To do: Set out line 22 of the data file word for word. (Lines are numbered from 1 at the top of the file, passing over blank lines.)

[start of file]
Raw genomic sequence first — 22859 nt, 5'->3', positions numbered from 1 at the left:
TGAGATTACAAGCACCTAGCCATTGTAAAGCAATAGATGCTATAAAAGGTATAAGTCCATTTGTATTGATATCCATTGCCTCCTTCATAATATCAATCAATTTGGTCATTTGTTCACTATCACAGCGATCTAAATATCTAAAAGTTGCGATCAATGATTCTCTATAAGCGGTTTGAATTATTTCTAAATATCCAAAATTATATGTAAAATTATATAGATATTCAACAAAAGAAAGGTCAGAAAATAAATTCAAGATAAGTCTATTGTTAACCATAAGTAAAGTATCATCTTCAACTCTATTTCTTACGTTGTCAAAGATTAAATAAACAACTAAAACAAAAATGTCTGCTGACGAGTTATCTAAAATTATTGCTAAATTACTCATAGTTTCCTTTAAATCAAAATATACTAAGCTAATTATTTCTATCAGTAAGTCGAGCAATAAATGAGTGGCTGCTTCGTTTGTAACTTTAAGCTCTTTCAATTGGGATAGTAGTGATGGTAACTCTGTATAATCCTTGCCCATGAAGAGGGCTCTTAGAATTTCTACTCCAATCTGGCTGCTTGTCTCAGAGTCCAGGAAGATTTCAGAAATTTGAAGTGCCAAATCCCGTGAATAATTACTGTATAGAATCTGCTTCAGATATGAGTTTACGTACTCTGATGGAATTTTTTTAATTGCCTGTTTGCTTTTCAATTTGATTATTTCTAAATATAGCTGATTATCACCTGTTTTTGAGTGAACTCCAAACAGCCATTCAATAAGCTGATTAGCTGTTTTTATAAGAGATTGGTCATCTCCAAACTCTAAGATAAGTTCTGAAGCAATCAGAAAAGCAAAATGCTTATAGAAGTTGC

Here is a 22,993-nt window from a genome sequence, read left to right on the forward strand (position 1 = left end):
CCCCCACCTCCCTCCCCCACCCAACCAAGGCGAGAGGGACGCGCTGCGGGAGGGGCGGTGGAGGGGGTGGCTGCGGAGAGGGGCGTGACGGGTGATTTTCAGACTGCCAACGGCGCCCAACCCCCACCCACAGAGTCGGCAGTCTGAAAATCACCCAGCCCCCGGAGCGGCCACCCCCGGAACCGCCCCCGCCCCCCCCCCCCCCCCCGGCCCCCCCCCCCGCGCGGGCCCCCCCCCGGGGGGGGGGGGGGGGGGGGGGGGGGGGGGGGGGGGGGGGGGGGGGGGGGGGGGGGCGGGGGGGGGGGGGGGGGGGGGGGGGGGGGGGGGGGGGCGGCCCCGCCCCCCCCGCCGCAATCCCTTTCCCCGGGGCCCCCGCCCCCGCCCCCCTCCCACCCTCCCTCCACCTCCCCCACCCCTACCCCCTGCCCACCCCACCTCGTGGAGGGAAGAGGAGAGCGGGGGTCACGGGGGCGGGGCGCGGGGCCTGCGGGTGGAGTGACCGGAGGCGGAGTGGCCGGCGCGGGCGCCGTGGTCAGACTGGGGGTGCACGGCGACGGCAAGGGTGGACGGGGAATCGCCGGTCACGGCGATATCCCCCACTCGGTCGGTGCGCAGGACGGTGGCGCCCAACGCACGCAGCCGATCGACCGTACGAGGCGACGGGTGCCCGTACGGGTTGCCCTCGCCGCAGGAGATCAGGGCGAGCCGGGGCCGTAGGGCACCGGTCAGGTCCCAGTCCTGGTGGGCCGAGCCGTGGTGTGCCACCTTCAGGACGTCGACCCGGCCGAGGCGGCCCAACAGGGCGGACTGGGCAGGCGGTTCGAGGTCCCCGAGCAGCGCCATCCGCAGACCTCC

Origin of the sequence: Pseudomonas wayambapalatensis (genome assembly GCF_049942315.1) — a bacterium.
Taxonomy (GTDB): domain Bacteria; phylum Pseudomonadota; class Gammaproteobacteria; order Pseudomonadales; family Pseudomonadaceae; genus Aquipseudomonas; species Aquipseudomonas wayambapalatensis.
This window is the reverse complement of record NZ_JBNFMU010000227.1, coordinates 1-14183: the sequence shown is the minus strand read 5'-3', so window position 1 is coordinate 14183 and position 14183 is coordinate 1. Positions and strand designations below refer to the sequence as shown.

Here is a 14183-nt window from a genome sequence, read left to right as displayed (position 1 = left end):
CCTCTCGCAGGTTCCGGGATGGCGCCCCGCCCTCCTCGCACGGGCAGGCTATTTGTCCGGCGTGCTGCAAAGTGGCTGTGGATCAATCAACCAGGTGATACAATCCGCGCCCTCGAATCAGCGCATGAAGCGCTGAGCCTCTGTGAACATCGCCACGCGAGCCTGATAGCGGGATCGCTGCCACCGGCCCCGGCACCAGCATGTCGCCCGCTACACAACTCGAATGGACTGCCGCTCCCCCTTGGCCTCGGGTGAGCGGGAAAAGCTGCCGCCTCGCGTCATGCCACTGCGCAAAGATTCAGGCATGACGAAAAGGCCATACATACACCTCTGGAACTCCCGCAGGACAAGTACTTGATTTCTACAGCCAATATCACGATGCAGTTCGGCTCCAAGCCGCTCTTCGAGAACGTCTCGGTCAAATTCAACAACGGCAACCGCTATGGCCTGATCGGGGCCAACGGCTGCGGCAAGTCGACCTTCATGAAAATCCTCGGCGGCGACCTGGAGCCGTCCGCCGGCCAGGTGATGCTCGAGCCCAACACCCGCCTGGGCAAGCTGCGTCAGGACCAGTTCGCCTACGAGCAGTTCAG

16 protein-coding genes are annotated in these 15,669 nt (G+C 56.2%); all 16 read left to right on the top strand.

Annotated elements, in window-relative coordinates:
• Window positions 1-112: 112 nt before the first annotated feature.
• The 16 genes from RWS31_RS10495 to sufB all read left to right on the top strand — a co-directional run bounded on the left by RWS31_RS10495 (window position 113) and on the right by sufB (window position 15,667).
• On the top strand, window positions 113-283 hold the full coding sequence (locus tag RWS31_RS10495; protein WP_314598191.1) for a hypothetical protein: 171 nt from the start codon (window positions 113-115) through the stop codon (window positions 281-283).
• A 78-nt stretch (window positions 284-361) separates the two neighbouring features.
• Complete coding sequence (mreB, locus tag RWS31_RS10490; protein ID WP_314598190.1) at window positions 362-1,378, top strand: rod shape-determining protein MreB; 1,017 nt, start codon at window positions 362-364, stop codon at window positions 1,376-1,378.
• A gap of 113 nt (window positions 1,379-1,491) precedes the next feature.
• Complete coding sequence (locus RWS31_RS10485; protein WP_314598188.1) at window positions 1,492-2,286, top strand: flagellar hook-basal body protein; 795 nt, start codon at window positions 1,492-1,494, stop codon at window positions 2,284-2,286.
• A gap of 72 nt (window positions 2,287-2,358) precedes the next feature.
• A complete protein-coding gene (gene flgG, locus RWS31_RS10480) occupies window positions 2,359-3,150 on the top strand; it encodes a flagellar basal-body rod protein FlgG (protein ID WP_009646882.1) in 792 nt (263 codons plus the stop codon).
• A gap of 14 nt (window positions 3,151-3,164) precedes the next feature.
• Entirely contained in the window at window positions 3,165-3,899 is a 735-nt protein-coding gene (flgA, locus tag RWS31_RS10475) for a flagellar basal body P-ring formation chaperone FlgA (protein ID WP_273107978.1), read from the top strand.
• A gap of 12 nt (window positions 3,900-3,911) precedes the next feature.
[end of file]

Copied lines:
• Entirely contained in the window at window positions 3,165-3,899 is a 735-nt protein-coding gene (flgA, locus tag RWS31_RS10475) for a flagellar basal body P-ring formation chaperone FlgA (protein ID WP_273107978.1), read from the top strand.